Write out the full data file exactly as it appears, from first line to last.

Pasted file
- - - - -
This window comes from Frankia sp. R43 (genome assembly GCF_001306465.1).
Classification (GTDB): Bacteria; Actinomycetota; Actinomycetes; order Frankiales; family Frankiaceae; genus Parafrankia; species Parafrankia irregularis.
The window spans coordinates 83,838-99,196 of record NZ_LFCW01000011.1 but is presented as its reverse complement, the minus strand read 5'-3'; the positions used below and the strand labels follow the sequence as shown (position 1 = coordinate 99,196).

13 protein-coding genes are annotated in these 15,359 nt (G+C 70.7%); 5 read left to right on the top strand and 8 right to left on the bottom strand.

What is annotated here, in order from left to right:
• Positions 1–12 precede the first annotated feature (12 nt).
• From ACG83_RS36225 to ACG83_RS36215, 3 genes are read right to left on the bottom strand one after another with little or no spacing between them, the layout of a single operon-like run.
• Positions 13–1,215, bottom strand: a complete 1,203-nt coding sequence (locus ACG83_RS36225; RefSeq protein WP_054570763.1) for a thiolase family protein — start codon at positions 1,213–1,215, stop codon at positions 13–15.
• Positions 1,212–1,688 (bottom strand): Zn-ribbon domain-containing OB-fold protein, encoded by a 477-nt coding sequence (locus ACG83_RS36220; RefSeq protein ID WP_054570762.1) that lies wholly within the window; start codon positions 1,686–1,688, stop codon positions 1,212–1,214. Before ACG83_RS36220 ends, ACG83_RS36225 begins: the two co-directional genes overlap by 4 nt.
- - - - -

This window comes from Frankia sp. R43 (genome assembly GCF_001306465.1).
Classification (GTDB): Bacteria; Actinomycetota; Actinomycetes; order Frankiales; family Frankiaceae; genus Parafrankia; species Parafrankia irregularis.
The window spans coordinates 83,838-99,196 of record NZ_LFCW01000011.1 but is presented as its reverse complement, the minus strand read 5'-3'; the positions used below and the strand labels follow the sequence as shown (position 1 = coordinate 99,196).

13 protein-coding genes are annotated in these 15,359 nt (G+C 70.7%); 5 read left to right on the top strand and 8 right to left on the bottom strand.

What is annotated here, in order from left to right:
• Positions 1–12 precede the first annotated feature (12 nt).
• From ACG83_RS36225 to ACG83_RS36215, 3 genes are read right to left on the bottom strand one after another with little or no spacing between them, the layout of a single operon-like run.
• Positions 13–1,215, bottom strand: a complete 1,203-nt coding sequence (locus ACG83_RS36225; RefSeq protein WP_054570763.1) for a thiolase family protein — start codon at positions 1,213–1,215, stop codon at positions 13–15.
• Positions 1,212–1,688 (bottom strand): Zn-ribbon domain-containing OB-fold protein, encoded by a 477-nt coding sequence (locus ACG83_RS36220; RefSeq protein ID WP_054570762.1) that lies wholly within the window; start codon positions 1,686–1,688, stop codon positions 1,212–1,214. Before ACG83_RS36220 ends, ACG83_RS36225 begins: the two co-directional genes overlap by 4 nt.